Mountain laurels are easy-maintenance plants native to this country. They grow happily in the wild, reproducing from seeds. Seeds won’t reliably reproduce hybrid cultivars. The only way to be sure of clones is mountain laurel cutting propagation. Growing cuttings from mountain laurel is possible, but it’s not always easy.
Mountain Laurel Cutting Propagation
When you want to grow mountain laurel from cuttings, the first step is to take the cuttings at the right time of year. Experts agree that cuttings from mountain laurel must be taken from the current year’s growth. When exactly should you start your mountain laurel cutting propagation? You can take cuttings as soon as the growth ripens. Depending on which part of the world you call home, this could be early in the calendar year, or in the period August to December. To successfully root mountain laurel cuttings, you’ll do well to take them from healthy branch tips. Make sure they haven’t been damaged by insects or disease. Each cutting should be 6 to 8 inches (15 to 20 cm.) long.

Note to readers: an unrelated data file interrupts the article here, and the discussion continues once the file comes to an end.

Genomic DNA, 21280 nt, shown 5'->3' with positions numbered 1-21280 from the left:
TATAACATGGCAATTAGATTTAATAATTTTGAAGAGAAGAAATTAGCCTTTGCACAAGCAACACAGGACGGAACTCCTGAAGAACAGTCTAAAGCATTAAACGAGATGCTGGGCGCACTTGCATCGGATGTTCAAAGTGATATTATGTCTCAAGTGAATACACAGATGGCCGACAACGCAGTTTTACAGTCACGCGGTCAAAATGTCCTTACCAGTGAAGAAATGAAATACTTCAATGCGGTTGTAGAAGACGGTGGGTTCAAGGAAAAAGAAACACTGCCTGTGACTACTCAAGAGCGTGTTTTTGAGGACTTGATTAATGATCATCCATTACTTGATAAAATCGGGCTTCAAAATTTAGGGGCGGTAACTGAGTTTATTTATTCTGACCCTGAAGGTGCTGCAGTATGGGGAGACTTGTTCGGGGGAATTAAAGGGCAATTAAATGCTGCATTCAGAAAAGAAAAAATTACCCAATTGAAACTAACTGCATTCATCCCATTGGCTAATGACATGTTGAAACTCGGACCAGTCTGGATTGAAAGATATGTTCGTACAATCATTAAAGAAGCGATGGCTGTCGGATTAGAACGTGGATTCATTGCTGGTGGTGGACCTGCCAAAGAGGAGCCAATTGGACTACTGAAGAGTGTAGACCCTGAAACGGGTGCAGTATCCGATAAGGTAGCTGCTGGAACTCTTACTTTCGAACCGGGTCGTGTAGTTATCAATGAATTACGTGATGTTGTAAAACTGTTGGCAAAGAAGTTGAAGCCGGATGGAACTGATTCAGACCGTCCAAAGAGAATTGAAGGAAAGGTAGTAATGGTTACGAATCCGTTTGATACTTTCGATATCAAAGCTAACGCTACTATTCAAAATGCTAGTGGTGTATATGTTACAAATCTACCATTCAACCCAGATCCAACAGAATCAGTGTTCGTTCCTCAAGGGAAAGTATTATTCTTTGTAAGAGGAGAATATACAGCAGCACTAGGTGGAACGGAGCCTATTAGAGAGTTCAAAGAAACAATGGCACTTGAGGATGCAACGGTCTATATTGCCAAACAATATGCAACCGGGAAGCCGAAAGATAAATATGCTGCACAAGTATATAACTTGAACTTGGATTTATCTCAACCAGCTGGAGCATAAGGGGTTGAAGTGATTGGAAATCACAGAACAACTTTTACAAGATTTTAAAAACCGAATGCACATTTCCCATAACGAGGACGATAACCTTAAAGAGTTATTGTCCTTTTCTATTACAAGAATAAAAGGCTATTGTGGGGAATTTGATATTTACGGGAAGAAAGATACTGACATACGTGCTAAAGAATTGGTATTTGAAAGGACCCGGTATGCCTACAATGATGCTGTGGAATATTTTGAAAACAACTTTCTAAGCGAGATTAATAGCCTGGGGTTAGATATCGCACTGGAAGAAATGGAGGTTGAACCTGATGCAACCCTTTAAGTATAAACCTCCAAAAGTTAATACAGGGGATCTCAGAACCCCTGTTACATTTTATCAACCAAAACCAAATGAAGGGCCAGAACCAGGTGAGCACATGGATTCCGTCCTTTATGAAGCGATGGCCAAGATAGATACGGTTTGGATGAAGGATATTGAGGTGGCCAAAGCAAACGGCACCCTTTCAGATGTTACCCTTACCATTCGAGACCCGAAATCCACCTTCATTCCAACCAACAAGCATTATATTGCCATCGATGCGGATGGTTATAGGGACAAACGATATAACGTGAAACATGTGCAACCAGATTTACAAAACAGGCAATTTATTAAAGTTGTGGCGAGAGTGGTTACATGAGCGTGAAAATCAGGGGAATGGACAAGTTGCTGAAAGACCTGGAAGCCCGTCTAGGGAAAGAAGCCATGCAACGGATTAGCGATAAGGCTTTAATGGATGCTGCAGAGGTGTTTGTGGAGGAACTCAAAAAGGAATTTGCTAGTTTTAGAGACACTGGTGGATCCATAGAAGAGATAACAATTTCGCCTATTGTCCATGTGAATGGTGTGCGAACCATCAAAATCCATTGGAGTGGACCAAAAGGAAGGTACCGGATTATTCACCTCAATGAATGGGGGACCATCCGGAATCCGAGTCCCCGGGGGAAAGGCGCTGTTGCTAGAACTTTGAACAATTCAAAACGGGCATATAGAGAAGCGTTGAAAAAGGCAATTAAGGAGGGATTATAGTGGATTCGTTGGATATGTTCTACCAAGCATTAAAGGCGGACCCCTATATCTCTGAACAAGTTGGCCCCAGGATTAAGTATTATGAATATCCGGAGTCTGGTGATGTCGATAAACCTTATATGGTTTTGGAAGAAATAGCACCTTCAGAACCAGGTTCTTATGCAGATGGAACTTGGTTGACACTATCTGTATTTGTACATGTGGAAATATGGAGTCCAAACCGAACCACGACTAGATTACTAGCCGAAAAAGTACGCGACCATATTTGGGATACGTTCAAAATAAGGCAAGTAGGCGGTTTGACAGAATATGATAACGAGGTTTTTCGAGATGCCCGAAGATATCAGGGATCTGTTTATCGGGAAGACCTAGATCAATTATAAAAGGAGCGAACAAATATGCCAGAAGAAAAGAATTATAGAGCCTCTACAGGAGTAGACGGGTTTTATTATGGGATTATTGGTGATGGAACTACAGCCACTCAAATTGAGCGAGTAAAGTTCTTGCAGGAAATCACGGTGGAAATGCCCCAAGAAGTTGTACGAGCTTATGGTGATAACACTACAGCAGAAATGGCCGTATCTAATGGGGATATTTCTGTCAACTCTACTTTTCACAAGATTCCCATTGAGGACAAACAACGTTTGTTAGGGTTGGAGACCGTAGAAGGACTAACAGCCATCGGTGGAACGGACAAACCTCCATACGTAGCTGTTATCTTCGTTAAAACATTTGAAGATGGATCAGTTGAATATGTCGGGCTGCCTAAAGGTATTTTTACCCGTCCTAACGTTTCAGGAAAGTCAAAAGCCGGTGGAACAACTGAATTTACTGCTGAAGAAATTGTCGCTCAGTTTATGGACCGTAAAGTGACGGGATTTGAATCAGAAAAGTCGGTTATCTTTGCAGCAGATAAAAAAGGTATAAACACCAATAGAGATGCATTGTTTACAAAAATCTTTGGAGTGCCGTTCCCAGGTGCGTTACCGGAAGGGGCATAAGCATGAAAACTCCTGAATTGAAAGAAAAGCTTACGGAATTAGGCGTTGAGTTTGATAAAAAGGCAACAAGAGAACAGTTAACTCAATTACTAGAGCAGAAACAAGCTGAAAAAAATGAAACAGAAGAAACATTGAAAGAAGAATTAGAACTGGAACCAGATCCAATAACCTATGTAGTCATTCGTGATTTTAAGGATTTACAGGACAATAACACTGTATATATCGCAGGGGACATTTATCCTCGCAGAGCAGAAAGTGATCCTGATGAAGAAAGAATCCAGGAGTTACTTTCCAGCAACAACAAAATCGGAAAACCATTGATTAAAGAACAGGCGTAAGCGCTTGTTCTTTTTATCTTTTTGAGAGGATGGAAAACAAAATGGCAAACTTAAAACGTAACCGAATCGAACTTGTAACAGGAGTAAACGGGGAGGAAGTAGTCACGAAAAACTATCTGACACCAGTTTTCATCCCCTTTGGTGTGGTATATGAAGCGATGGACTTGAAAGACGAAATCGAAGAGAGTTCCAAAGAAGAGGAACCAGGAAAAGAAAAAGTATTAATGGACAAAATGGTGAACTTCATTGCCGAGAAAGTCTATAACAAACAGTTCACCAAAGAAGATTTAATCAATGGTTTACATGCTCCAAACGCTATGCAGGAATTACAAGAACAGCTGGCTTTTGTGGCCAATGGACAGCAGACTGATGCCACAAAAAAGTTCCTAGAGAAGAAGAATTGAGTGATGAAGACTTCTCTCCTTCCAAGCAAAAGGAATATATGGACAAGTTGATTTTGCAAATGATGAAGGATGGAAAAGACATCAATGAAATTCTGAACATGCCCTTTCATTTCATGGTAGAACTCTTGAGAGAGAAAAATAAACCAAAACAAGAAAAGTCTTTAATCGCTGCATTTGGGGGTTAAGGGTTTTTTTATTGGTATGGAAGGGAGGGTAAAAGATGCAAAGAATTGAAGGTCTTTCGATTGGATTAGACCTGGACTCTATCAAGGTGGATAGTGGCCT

Rooting Mountain Laurel from Cuttings
The next step is to prepare the cuttings. Slice the base of each on both sides of the stem, then dip the bases in rooting hormone. Plant each in a small container in an equal mix of perlite, coarse sand and peat moss. In order to root mountain laurel cuttings, you’ll need to keep them moist. Add water to the potting material when you plant them and mist the leaves. It helps hold the moisture in the cuttings from mountain laurel if you cover them with clear plastic bags, removing them only when you water and mist every day.
When you are trying to grow mountain laurel from cuttings, the next step is patience. Keep the cuttings in a warm spot out of direct sunlight and keep the soil moist. Then prepare yourself for a wait. It may take four to six months before the cuttings root. You’ll be able to tell if you gently lift up on the cuttings and feel resistance. These are the roots that are spreading in the soil. Don’t pull too hard because you don’t want to remove the plant yet, but you can stop sheltering it with a plastic bag. Give it another month, then transplant the cuttings.
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Teo Spengler has been gardening for 30 years. She is a docent at the San Francisco Botanical Garden. Her passion is trees, 250 of which she has planted on her land in France.
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